February 2, 2003

By Michael Strickland

Suicidal Bravado

"Martyrs, perpetrators of suicide attacks, are our new weapons."

No, this is not another message from a hidden Osama bin Laden. It's not a threat from Hamas or Hezbollah. The warning doesn't come from a terrorist organization at all, in fact. The person who recently uttered it is Taha Yassin Ramadan, vice president of Iraq.

"They will not only take action in Iraq," Ramadan continued. "The whole region will be set ablaze. This part of the world will become a sea of resistance and danger for Americans."

It's easy to dismiss this threat as just more saber-rattling from a regime known for its defiant bravado. But from a public relations perspective, it seems like an extremely poor choice of words for a country trying to refute accusations that it has ties with al-Qaeda.

It wouldn't be the first time a sovereign nation used suicide attackers as military weapons (Japan's kamikaze pilots come to mind). In recent memory, however, the suicide bomber has become such a powerful symbol of terrorism that one can't seriously consider Ramadan's warnings as acceptable military options. In the ears of most people, the man's words will sound as odious as any other terrorist threat.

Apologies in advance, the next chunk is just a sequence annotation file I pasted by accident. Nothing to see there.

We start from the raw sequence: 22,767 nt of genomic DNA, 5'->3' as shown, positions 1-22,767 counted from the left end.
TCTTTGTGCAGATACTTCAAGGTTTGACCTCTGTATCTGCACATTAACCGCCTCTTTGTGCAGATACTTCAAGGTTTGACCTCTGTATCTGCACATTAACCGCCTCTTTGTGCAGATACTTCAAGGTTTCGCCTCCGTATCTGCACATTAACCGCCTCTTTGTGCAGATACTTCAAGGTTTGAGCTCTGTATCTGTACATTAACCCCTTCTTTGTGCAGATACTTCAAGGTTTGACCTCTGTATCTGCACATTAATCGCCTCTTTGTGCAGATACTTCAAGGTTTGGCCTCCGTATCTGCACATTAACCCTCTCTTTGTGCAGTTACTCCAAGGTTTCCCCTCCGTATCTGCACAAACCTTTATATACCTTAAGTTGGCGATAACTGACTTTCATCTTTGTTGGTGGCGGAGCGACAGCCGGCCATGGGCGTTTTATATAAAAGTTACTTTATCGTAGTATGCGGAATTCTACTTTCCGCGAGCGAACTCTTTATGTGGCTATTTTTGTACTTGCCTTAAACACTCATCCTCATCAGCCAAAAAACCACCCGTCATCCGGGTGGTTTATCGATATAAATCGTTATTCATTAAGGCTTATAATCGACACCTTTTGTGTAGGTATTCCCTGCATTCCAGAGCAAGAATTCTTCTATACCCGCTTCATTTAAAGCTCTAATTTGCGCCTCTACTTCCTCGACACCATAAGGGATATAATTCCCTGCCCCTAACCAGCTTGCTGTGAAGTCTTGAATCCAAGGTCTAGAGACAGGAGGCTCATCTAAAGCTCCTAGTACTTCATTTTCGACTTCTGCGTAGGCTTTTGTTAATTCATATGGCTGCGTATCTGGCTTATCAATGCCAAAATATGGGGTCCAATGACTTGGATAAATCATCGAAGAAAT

Fox News reported on Friday that two-thirds of Americans support military action against Iraq. I suspect their poll was carefully worded to achieve the desired result, because the majority of people I talk to are against such military action—at least until the Bush administration provides more facts and fewer claims. But talk of suicidal martyrs will only serve to unite American opinion against Iraq.

If Saddam Hussein has any desire to avert the war which seems almost inevitable, he should consider muzzling his vice president. This week, Colin Powell will make the case against Iraq before the U.N. Security Council. Weapons inspectors Hans Blix and Mohamed ElBaradei will make what could be their final report to the U.N. on February 14. Today may be Groundhog Day, but if Hussein were to stick his head out of his hole and see his shadow, he'd probably have a lot less than six weeks left.


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Michael Strickland ALL RIGHTS RESERVED

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